AFTER decades of Flashman types thriving on trading floors, we now appear to want Captain Mainwarings to restore trust in the banking system.
Martin Wheatley, who launched his review into Libor on Friday, will be one of those with most power to do so as the head of the Financial Conduct Authority (FCA). Comparisons with the pomposity of Mainwaring do him a disservice, but he’s certainly far from Flashman.
Wheatley says he is an “optimist” – and perhaps optimism is needed in the face of so much cynicism. Yet it has its perils. For one, you may not spot misbehaviour as quickly.
Plans to institute a “fit and proper” test for individuals who submit data for Libor from banks are admirable but may ultimately just be another box to tick.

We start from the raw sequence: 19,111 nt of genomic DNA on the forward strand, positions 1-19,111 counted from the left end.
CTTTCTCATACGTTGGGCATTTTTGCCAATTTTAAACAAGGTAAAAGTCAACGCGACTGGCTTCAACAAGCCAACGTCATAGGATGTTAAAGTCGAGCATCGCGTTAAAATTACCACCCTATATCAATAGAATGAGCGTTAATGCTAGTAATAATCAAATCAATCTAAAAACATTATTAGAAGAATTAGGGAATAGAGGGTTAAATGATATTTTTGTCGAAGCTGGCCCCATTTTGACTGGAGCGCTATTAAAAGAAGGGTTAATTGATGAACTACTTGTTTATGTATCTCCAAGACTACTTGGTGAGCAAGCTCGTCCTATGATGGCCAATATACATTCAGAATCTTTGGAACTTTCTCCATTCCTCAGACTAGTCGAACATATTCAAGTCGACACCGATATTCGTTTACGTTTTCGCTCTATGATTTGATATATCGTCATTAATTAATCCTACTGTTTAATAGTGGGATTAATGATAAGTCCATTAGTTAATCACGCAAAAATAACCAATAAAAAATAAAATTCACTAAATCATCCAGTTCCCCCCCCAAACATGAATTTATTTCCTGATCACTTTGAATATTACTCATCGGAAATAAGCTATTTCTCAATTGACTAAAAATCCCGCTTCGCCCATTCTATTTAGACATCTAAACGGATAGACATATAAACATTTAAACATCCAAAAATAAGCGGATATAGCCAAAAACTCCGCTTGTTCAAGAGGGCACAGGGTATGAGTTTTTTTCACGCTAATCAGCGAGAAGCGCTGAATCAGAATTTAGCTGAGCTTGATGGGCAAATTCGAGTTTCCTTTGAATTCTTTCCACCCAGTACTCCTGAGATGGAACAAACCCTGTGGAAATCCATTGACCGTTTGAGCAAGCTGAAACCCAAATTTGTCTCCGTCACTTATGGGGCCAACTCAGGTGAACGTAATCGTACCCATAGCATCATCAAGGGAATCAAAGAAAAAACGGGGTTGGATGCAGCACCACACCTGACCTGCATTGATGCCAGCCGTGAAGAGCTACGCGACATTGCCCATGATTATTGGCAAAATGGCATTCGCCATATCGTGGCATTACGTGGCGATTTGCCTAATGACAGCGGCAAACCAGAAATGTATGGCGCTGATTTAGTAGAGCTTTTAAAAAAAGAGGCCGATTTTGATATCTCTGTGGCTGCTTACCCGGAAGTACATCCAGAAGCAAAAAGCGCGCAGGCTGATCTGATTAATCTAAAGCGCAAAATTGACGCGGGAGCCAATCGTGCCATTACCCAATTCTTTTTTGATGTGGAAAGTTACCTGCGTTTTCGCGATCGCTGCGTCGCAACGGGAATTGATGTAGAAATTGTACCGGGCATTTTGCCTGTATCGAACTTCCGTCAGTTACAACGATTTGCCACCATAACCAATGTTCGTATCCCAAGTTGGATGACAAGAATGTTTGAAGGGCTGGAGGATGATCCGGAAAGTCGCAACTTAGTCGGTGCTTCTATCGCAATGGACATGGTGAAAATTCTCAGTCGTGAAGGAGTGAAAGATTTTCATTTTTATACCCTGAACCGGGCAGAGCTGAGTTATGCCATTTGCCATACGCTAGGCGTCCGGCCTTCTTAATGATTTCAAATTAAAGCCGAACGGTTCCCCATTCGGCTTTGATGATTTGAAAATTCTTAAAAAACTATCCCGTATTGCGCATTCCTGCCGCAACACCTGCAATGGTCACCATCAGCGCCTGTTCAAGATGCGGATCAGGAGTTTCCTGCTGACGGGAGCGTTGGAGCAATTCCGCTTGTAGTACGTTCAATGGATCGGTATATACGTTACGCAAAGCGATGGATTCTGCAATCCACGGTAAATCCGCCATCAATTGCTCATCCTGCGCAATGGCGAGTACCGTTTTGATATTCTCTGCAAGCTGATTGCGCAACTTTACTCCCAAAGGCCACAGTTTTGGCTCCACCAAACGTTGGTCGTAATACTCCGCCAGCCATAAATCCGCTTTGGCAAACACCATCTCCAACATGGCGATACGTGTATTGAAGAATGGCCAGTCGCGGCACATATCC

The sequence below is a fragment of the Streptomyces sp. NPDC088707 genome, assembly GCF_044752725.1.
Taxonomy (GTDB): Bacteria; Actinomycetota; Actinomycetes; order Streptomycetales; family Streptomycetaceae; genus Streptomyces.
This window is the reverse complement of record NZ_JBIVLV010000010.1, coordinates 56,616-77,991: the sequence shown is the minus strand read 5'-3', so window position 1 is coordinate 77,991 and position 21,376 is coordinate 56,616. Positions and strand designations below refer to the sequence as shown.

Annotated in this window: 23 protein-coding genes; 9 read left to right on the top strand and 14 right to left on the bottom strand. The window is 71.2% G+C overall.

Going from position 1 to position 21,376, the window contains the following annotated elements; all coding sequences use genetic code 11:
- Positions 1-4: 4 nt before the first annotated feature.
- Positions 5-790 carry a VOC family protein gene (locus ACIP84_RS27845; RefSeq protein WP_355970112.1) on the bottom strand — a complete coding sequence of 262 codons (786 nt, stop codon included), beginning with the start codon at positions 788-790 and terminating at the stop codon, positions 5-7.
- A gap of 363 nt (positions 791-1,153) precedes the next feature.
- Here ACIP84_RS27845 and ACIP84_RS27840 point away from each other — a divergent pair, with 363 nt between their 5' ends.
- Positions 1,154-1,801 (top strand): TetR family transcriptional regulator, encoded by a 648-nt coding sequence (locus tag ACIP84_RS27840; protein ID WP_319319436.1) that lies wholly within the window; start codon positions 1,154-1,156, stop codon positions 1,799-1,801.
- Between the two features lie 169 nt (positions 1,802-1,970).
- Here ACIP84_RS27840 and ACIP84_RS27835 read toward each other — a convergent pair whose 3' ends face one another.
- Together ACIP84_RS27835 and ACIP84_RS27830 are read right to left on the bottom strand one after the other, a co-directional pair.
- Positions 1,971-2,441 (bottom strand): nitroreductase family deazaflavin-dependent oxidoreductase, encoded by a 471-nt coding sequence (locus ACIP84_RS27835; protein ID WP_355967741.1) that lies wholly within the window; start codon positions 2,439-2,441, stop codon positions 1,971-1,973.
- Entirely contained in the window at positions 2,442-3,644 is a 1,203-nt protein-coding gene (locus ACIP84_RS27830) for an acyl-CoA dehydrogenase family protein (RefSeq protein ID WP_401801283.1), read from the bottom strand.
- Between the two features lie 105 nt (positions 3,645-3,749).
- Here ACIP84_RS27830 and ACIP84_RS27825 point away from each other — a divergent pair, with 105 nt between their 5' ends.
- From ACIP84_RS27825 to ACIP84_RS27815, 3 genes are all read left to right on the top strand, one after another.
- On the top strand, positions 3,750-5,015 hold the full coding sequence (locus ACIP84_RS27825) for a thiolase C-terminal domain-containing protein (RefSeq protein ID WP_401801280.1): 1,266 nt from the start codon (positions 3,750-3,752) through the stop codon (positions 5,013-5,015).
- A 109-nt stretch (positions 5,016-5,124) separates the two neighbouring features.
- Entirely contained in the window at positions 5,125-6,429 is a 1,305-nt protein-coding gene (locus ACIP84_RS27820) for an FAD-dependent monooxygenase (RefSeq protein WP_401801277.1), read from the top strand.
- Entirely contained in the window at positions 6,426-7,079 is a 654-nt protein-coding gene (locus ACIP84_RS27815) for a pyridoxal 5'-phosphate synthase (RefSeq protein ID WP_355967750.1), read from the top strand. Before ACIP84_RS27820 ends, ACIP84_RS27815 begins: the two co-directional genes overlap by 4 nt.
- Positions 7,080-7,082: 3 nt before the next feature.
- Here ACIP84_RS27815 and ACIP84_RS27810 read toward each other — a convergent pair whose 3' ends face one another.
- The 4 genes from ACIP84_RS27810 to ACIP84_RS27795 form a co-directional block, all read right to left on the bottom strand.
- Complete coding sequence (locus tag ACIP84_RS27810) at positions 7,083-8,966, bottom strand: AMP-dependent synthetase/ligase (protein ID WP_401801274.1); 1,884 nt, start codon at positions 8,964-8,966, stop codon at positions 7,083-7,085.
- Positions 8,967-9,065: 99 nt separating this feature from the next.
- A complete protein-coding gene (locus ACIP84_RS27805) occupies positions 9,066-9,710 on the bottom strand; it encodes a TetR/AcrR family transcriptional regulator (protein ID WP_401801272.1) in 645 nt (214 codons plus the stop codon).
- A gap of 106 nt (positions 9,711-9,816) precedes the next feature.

But Wheatley’s suggestions to the government are salient and, to judge from the reception on Friday, are likely to be swiftly adopted.
Yet there is a slight air of locking the door after the horse has bolted. Flashmans need people around who can anticipate what they will do next, rather than just cleaning up the seduced wenches and looted treasure left in their wake.
Catherine Boyle is a staff writer for CNBC. Twitter: @cboylecnbc